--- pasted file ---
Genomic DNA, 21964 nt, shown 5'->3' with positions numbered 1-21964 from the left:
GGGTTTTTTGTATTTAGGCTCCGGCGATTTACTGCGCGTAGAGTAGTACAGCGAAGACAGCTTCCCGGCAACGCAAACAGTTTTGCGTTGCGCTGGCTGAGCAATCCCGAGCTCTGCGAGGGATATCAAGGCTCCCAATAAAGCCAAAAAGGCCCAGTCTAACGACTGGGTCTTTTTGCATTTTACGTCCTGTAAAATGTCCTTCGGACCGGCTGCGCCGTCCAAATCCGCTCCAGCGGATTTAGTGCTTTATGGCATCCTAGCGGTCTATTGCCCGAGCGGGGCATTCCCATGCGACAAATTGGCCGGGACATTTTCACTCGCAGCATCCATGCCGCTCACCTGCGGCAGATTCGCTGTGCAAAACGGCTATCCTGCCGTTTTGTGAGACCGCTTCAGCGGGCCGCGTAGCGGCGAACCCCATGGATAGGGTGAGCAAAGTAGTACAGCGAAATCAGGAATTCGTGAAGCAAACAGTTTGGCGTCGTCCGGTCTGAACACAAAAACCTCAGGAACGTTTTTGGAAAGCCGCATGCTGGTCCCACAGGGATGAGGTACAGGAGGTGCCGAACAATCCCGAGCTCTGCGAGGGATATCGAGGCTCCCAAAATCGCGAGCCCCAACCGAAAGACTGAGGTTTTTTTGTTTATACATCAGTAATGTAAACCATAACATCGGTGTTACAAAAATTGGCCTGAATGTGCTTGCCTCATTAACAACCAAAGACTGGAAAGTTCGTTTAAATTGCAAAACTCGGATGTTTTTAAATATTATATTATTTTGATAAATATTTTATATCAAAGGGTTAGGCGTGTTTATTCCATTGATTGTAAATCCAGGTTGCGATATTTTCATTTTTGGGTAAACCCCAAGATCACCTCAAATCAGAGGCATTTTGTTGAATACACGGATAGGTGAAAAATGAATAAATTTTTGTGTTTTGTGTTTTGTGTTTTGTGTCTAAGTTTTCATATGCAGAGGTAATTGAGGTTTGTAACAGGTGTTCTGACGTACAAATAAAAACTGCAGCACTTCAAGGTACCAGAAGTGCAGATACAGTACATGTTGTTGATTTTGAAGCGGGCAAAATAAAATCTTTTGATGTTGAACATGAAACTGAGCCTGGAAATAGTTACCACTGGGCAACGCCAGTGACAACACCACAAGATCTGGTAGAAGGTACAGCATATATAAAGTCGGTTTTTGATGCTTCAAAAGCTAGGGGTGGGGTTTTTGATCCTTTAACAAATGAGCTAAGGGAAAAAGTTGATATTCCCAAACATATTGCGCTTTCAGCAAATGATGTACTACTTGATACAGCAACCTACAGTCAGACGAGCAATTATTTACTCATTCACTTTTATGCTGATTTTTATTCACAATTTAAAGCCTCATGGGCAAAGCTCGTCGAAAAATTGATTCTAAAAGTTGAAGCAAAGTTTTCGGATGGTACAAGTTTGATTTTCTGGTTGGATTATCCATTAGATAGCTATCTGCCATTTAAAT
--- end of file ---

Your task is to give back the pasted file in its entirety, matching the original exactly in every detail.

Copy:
Genomic DNA, 21964 nt, shown 5'->3' with positions numbered 1-21964 from the left:
GGGTTTTTTGTATTTAGGCTCCGGCGATTTACTGCGCGTAGAGTAGTACAGCGAAGACAGCTTCCCGGCAACGCAAACAGTTTTGCGTTGCGCTGGCTGAGCAATCCCGAGCTCTGCGAGGGATATCAAGGCTCCCAATAAAGCCAAAAAGGCCCAGTCTAACGACTGGGTCTTTTTGCATTTTACGTCCTGTAAAATGTCCTTCGGACCGGCTGCGCCGTCCAAATCCGCTCCAGCGGATTTAGTGCTTTATGGCATCCTAGCGGTCTATTGCCCGAGCGGGGCATTCCCATGCGACAAATTGGCCGGGACATTTTCACTCGCAGCATCCATGCCGCTCACCTGCGGCAGATTCGCTGTGCAAAACGGCTATCCTGCCGTTTTGTGAGACCGCTTCAGCGGGCCGCGTAGCGGCGAACCCCATGGATAGGGTGAGCAAAGTAGTACAGCGAAATCAGGAATTCGTGAAGCAAACAGTTTGGCGTCGTCCGGTCTGAACACAAAAACCTCAGGAACGTTTTTGGAAAGCCGCATGCTGGTCCCACAGGGATGAGGTACAGGAGGTGCCGAACAATCCCGAGCTCTGCGAGGGATATCGAGGCTCCCAAAATCGCGAGCCCCAACCGAAAGACTGAGGTTTTTTTGTTTATACATCAGTAATGTAAACCATAACATCGGTGTTACAAAAATTGGCCTGAATGTGCTTGCCTCATTAACAACCAAAGACTGGAAAGTTCGTTTAAATTGCAAAACTCGGATGTTTTTAAATATTATATTATTTTGATAAATATTTTATATCAAAGGGTTAGGCGTGTTTATTCCATTGATTGTAAATCCAGGTTGCGATATTTTCATTTTTGGGTAAACCCCAAGATCACCTCAAATCAGAGGCATTTTGTTGAATACACGGATAGGTGAAAAATGAATAAATTTTTGTGTTTTGTGTTTTGTGTTTTGTGTCTAAGTTTTCATATGCAGAGGTAATTGAGGTTTGTAACAGGTGTTCTGACGTACAAATAAAAACTGCAGCACTTCAAGGTACCAGAAGTGCAGATACAGTACATGTTGTTGATTTTGAAGCGGGCAAAATAAAATCTTTTGATGTTGAACATGAAACTGAGCCTGGAAATAGTTACCACTGGGCAACGCCAGTGACAACACCACAAGATCTGGTAGAAGGTACAGCATATATAAAGTCGGTTTTTGATGCTTCAAAAGCTAGGGGTGGGGTTTTTGATCCTTTAACAAATGAGCTAAGGGAAAAAGTTGATATTCCCAAACATATTGCGCTTTCAGCAAATGATGTACTACTTGATACAGCAACCTACAGTCAGACGAGCAATTATTTACTCATTCACTTTTATGCTGATTTTTATTCACAATTTAAAGCCTCATGGGCAAAGCTCGTCGAAAAATTGATTCTAAAAGTTGAAGCAAAGTTTTCGGATGGTACAAGTTTGATTTTCTGGTTGGATTATCCATTAGATAGCTATCTGCCATTTAAAT